Polyscias kikuyuensis

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Local names:
English (parasol tree), Trade name (mutati)

Polyscias kikuyuensis is a tall tree up to 25 m often with an unbranched bole up to 12 m tall and 1.2 m in diameter. 

Leaves up to 55 cm long, imparipinnate, less frequently paripinnate; leaflets 3-6 pairs, coriaceous, rarely chartaceous, lanceolate to narrowly ovate, very occasionally rotund, often straight-edged or oblique, up to 14.5 cm long by 6.5 wide, sometimes larger in saplings, acute to acuminate, rarely emarginate, with a rounded to cordate (often subcordate) base, with the margins entire, often very narrowly inrolled, densely stellate-tomentose when young, later glabrescent to some extent, especially above where occasionally glabrous, petiolules of paired leaflets 2-14 mm long.

Inflorescence branches puberulous to tomentose; primaries up to 40 cm long by 2.5 -4 cm diameter, both orders racemosely borne; pedicels up to 9 mm (commonly 2-5 mm) long by 0.5-0.8 mm diameter in umbellules. Flowers yellow.

Fruits black, flattened ovoid, elliptical or cylindrical, 4-7.5 mm long, ribbed, apart from the stylopodia and persistent styles densely covered with stellate hairs.

P. kikuyuensis is endemic to Kenya and is indistinguishable from P. fulva except when in flower, its calyces are densely stellate and the flowers are placed in umbels on secondary inflorescence branches, unlike the latter whose flowers are in panicles and has glabrous panicles. 

The generic name is derived from poly-‘many’; scias-‘shade’, referring to the abundant foliage of members of this genus. The specific epithet refers to one of the plant’s endemic distribution localities in Kenya.


P. kikuyuensis thrives in mountain climate types, found in upland rain-forest in the Aberdare ranges, Taita hills, Lari area, Meru and Nakuru districts of Kenya.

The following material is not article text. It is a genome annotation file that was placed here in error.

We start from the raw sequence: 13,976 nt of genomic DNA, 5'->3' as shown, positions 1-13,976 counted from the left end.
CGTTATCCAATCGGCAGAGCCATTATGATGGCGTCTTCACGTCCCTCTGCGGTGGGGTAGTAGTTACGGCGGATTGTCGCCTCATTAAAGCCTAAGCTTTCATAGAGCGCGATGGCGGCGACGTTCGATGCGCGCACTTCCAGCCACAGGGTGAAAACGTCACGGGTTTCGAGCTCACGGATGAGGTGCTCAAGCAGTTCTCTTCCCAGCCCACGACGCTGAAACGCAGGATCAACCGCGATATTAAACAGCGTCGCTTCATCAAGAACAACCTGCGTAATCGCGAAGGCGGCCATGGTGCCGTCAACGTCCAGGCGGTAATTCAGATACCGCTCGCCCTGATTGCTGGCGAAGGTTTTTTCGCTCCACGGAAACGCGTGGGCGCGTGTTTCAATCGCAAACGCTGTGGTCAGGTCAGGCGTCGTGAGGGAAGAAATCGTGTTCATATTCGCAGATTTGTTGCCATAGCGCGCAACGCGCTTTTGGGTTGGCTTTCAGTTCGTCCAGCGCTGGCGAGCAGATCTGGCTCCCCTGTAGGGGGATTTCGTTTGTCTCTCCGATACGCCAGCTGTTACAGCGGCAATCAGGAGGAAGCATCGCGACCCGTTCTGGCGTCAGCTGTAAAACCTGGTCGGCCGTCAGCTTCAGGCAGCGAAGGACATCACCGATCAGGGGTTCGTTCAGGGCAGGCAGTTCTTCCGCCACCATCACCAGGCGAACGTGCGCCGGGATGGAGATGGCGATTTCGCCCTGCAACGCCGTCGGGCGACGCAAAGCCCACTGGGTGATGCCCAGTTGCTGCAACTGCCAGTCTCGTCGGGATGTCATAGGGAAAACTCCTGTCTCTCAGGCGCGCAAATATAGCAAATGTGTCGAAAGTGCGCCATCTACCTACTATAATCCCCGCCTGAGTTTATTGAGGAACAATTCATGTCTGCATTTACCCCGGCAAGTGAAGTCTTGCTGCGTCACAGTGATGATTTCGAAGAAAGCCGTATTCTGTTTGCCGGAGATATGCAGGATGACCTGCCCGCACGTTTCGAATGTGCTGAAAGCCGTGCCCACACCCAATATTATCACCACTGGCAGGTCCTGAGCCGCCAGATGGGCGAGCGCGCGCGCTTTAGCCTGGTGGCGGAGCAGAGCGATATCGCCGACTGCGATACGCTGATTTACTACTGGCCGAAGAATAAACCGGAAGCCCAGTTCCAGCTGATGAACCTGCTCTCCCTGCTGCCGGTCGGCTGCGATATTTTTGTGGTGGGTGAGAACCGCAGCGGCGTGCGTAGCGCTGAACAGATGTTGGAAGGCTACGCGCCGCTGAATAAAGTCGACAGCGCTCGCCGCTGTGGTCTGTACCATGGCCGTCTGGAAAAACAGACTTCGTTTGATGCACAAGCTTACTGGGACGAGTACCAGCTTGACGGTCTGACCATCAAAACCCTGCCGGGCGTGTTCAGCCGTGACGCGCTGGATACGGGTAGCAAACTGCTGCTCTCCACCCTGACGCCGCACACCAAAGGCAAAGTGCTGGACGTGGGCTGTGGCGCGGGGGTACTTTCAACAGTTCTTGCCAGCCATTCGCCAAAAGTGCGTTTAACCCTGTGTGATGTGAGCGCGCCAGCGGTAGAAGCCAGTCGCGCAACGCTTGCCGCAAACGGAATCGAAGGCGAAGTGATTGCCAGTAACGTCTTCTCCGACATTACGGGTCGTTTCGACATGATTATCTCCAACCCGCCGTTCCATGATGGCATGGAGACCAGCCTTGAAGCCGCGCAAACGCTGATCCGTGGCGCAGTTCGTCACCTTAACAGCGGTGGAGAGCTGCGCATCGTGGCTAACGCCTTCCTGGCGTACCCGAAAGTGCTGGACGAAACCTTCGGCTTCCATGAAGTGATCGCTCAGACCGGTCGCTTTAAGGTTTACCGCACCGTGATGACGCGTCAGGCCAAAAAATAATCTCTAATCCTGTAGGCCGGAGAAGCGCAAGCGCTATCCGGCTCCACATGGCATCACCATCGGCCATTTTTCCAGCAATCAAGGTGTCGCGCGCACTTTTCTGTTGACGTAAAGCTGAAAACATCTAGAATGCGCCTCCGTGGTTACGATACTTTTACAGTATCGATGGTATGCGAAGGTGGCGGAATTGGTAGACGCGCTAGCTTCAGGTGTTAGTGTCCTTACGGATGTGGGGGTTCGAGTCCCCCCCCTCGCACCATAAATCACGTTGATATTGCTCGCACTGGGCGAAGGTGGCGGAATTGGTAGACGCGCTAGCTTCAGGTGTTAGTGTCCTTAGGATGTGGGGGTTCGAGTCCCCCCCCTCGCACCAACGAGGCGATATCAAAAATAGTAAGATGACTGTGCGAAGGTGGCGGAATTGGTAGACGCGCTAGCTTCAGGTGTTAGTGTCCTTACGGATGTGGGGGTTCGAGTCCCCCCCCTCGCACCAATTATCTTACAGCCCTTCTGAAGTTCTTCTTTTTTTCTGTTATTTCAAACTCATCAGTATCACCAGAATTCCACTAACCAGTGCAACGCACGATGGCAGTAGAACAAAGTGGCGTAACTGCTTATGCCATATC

Native range

Tree management

P. kikuyuensis grows faster than most indigenous highland trees and needs about 6 months in the nursery if grown from seed.

Seed storage behaviour orthodox; seeds tolerate desssication to 4.5% moisture content. Viability can be maintained for several years in hermetic storage 3 deg C with 7-10% moisture content.

P. kikuyuensis thrives in mountain climate types, found in upland rain-forest in the Aberdare ranges, Taita hills, Lari area, Meru and Nakuru districts of Kenya.

Direct seeding is the most preferred propagation method.

Erosion control:  Can be used in protecting riverbanks.

Generally offers poor quality fuelwood.

Timber:  Produces soft white wood used in boxmaking; the tree trunk can be useful in beehive making.

Shade or shelter:  P. kikuyuensis offers a mild shade with its high leaf crown. 

Ornamental:  P. kikuyuensis is a graceful fast-growing tree suitable for planting in gardens or avenues.

Soil improver:  The leaf litter can serve well as mulch; usually soil under the tree is quite fertile.

Intercropping: The tree has a high crown offering little shade unlikely to harm other crops.